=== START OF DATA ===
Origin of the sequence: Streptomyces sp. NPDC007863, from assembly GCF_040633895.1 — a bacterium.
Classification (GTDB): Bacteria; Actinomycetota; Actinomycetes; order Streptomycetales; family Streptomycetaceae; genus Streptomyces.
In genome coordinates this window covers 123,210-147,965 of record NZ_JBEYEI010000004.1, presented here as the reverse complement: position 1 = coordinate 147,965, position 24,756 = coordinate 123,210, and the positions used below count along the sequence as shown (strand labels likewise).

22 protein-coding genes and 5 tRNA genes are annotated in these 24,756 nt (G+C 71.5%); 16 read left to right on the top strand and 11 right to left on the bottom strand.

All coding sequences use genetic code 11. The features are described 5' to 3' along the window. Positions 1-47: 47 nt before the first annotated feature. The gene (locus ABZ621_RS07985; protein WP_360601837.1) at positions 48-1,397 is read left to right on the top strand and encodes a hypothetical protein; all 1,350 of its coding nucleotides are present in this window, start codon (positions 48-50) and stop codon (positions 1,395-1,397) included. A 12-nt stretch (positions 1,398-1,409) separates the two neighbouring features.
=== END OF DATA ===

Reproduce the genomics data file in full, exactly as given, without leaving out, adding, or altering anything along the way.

Origin of the sequence: Streptomyces sp. NPDC007863, from assembly GCF_040633895.1 — a bacterium.
Classification (GTDB): Bacteria; Actinomycetota; Actinomycetes; order Streptomycetales; family Streptomycetaceae; genus Streptomyces.
In genome coordinates this window covers 123,210-147,965 of record NZ_JBEYEI010000004.1, presented here as the reverse complement: position 1 = coordinate 147,965, position 24,756 = coordinate 123,210, and the positions used below count along the sequence as shown (strand labels likewise).

22 protein-coding genes and 5 tRNA genes are annotated in these 24,756 nt (G+C 71.5%); 16 read left to right on the top strand and 11 right to left on the bottom strand.

All coding sequences use genetic code 11. The features are described 5' to 3' along the window. Positions 1-47: 47 nt before the first annotated feature. The gene (locus ABZ621_RS07985; protein WP_360601837.1) at positions 48-1,397 is read left to right on the top strand and encodes a hypothetical protein; all 1,350 of its coding nucleotides are present in this window, start codon (positions 48-50) and stop codon (positions 1,395-1,397) included. A 12-nt stretch (positions 1,398-1,409) separates the two neighbouring features.